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Creative Process

This blog will follow the process of my current project: a series of three 5' x 9' figure paintings called "The Feast of Venus". I'll be posting the preliminary drawings and oil sketches as I complete them, and possibly add some commentary along the way. I have just begun this project and am working on the first painting in the series which has the working title "Stirring the Pot". All images on this blog are copyrighted and cannot be reproduced without permission.

Sunday, November 21, 2010

The Salter and Me

As an artist I am interested in the subtle ways in which ancient patterns of life persist in the present and alter the flavor of experience.

We humans lead a layered existence: part of our consciousness resides in the modern world writing blog posts while another part is still scanning the horizon for prey; the moments when the two realms touch are like tiny stitches linking the opposite sides of a quilt.

One such moment for me is adding salt to a dish: I scoop from a jar, raise my arm so that the salt will distribute evenly, and let the grains sift through my fingers. Salt falls; steam rises. Every time I perform this simple motion I have the fleeting sense that I am performing a sacred ritual in an ancient world; that I have not only salted but blessed the soup. Then I flip on the news, because I have to listen to something while I cook, and I am back in the 21st century.

Wednesday, November 17, 2010

The Three Cooks

When I was in school at The Art Students League I painted a different figure every week. That is the League way: your class is assigned a model for the week; the monitor sets a pose; you grab the best spot you can and that is what you paint for the week. Some weeks we had a nude, some weeks a clothed figure and some weeks a portrait but always one figure. Alone. Truth be told, in those days I had my hands full with just one figure - it was hard enough to get the nose in the middle of the face and keep the paint on my palette from turning to mud without having to deal with more than one figure at a time. But after I left school I started to think about how to put figures together: my ideas for figure paintings always seemed to involve a scene: the first ones I did had two or three figures, the next ones had five, then seven and now I've stopped counting. It doesn't matter because no matter how many figures I put in a composition the building blocks are single figures, groups of two or groups of three.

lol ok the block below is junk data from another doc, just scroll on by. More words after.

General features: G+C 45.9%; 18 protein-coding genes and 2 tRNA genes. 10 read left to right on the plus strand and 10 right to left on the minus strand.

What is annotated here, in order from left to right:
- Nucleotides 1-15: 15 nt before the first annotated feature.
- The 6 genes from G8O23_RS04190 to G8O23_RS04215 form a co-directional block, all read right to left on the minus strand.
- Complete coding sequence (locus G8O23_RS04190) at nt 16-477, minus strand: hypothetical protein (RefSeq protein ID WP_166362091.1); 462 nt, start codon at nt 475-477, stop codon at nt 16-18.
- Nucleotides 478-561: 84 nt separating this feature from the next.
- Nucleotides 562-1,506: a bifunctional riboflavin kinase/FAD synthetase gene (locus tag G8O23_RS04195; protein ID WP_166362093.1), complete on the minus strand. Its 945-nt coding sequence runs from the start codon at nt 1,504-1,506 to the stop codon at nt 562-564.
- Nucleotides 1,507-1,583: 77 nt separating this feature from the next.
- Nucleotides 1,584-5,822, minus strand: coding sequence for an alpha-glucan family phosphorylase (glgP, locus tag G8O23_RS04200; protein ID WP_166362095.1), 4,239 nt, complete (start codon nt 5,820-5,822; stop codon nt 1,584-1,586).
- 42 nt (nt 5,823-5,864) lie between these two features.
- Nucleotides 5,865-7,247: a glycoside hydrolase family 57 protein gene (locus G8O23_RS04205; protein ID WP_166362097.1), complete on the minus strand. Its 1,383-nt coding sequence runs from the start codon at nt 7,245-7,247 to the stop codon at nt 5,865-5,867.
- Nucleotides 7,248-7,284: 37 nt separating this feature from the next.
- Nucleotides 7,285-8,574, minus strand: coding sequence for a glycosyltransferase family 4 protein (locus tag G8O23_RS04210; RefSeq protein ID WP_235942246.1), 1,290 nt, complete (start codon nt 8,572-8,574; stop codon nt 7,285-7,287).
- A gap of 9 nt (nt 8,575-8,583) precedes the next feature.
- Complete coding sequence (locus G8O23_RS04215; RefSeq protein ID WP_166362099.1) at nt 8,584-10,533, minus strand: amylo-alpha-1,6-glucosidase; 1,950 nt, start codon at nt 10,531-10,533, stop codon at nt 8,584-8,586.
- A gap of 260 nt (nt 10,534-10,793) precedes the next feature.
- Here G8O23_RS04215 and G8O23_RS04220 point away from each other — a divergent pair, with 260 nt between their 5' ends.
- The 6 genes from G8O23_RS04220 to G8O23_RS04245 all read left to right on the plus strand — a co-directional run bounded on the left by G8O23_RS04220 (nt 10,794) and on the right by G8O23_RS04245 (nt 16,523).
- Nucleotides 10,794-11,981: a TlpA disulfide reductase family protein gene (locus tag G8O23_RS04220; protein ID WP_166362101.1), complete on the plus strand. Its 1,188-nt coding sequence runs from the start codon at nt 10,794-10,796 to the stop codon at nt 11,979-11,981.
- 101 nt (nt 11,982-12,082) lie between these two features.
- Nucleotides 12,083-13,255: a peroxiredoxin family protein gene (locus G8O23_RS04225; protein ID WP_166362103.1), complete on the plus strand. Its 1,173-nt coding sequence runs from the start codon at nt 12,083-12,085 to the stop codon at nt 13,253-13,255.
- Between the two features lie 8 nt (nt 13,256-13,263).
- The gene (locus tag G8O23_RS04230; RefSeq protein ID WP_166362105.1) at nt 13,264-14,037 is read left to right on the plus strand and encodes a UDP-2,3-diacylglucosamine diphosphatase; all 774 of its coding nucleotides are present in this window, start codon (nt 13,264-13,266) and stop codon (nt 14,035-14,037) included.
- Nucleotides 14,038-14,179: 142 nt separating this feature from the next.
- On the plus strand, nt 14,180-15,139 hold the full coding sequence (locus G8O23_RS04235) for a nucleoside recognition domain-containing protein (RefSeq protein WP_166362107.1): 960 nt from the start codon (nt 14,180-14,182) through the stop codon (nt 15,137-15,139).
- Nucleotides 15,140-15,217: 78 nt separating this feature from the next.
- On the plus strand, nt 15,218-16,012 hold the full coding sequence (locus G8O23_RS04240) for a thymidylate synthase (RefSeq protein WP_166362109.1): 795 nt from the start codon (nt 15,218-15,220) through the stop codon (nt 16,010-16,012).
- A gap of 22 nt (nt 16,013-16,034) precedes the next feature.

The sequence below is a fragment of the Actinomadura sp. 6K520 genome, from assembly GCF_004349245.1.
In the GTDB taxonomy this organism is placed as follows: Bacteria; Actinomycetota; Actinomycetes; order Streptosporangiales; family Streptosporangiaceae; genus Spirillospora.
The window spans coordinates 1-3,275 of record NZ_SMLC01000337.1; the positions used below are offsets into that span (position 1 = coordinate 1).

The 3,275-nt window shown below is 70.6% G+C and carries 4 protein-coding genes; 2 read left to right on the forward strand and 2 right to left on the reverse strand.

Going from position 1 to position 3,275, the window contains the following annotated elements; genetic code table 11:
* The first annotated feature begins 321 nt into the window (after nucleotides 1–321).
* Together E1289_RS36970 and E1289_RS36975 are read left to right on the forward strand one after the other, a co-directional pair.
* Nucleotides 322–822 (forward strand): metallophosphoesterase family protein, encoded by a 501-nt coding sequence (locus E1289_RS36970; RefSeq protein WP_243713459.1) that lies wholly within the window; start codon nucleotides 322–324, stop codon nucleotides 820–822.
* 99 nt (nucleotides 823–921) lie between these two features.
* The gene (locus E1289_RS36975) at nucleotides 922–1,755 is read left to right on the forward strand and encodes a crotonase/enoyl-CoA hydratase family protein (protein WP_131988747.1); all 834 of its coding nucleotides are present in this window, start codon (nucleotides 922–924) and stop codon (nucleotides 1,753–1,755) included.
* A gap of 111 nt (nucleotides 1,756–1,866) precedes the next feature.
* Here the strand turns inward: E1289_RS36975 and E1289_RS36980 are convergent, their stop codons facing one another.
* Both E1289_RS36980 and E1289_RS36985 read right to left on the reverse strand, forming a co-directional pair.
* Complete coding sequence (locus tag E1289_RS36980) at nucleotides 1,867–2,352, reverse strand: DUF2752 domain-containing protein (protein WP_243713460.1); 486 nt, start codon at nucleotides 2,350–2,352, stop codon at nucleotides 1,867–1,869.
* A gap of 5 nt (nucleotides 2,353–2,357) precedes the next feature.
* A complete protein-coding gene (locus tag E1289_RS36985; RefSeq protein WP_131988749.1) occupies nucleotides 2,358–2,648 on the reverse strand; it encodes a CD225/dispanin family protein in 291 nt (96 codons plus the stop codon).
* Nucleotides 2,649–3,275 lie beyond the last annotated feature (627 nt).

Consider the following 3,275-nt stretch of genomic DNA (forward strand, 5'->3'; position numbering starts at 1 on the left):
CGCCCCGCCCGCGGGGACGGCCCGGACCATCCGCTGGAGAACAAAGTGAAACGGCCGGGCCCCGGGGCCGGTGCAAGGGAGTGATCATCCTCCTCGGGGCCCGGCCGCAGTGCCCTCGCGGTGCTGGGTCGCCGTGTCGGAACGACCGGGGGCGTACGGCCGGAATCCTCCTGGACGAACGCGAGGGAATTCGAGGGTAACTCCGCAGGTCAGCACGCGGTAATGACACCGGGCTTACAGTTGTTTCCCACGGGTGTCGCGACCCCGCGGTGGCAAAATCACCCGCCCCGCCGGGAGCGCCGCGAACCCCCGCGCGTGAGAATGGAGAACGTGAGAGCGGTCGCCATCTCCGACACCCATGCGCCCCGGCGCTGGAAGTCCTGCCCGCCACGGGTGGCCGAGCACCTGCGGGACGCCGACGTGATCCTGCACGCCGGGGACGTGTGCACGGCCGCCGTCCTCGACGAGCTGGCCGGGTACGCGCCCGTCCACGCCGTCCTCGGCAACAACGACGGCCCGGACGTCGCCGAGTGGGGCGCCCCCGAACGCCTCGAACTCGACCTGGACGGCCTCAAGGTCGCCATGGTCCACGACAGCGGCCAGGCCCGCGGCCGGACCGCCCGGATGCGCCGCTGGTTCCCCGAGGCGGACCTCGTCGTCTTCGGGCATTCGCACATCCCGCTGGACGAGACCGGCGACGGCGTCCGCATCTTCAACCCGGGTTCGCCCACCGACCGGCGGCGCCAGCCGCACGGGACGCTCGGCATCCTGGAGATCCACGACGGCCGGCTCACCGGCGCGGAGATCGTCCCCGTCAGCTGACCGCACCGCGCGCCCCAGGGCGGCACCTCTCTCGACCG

The three cooks are at the heart of this painting and I have spent a lot of time figuring out just how I want them to relate to each other and to the overall composition. I call the figure on the left the Salter because she is sprinkling salt into the soup while glancing at the Taster for guidance. The lifted arm of the salter is the central gesture of the painting; the gateway into its world. Its shape is echoed by the taster's hand as she lifts the wooden spoon to her mouth; together they form a series of archways drawing the viewer deep into the painting. On the right the Sous Chef scrapes carrots (or are they onions?) into the soup with a decisive gesture that brings the viewer back to the center, to the steaming pot of soup.

Wednesday, September 08, 2010

One of the hardest things abut doing a complex figure painting is figuring out what the figures look like, what they are wearing, and how they are holding their arms and hands. Although I have a clear idea of what I want the figures to be doing I still get caught up in a seemingly endless decision process about the angle of a head or the height of an arm. Every slight variation sends the painting in a new direction and it is dizzying to look down the corridor of infinite possibilities and alternate versions.